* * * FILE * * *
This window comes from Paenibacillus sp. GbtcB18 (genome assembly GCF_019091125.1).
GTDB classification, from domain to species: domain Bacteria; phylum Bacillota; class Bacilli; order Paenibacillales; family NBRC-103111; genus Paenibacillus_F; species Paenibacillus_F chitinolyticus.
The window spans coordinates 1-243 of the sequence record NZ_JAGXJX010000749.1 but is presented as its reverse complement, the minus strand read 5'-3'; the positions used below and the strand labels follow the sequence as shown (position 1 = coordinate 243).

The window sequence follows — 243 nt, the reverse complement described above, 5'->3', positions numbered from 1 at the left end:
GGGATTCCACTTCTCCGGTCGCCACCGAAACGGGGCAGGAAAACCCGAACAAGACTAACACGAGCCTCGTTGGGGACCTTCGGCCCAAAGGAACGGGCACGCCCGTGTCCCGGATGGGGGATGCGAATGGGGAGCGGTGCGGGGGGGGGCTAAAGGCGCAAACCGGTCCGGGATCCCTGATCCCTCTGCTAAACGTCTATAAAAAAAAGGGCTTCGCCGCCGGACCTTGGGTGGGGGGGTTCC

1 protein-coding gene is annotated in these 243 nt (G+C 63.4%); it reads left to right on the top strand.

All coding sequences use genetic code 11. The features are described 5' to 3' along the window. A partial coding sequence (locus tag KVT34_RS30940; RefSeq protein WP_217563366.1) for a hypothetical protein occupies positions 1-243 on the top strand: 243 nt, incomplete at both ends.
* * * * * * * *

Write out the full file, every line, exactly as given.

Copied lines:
This window comes from Paenibacillus sp. GbtcB18 (genome assembly GCF_019091125.1).
GTDB classification, from domain to species: domain Bacteria; phylum Bacillota; class Bacilli; order Paenibacillales; family NBRC-103111; genus Paenibacillus_F; species Paenibacillus_F chitinolyticus.
The window spans coordinates 1-243 of the sequence record NZ_JAGXJX010000749.1 but is presented as its reverse complement, the minus strand read 5'-3'; the positions used below and the strand labels follow the sequence as shown (position 1 = coordinate 243).

The window sequence follows — 243 nt, the reverse complement described above, 5'->3', positions numbered from 1 at the left end:
GGGATTCCACTTCTCCGGTCGCCACCGAAACGGGGCAGGAAAACCCGAACAAGACTAACACGAGCCTCGTTGGGGACCTTCGGCCCAAAGGAACGGGCACGCCCGTGTCCCGGATGGGGGATGCGAATGGGGAGCGGTGCGGGGGGGGGCTAAAGGCGCAAACCGGTCCGGGATCCCTGATCCCTCTGCTAAACGTCTATAAAAAAAAGGGCTTCGCCGCCGGACCTTGGGTGGGGGGGTTCC

1 protein-coding gene is annotated in these 243 nt (G+C 63.4%); it reads left to right on the top strand.

All coding sequences use genetic code 11. The features are described 5' to 3' along the window. A partial coding sequence (locus tag KVT34_RS30940; RefSeq protein WP_217563366.1) for a hypothetical protein occupies positions 1-243 on the top strand: 243 nt, incomplete at both ends.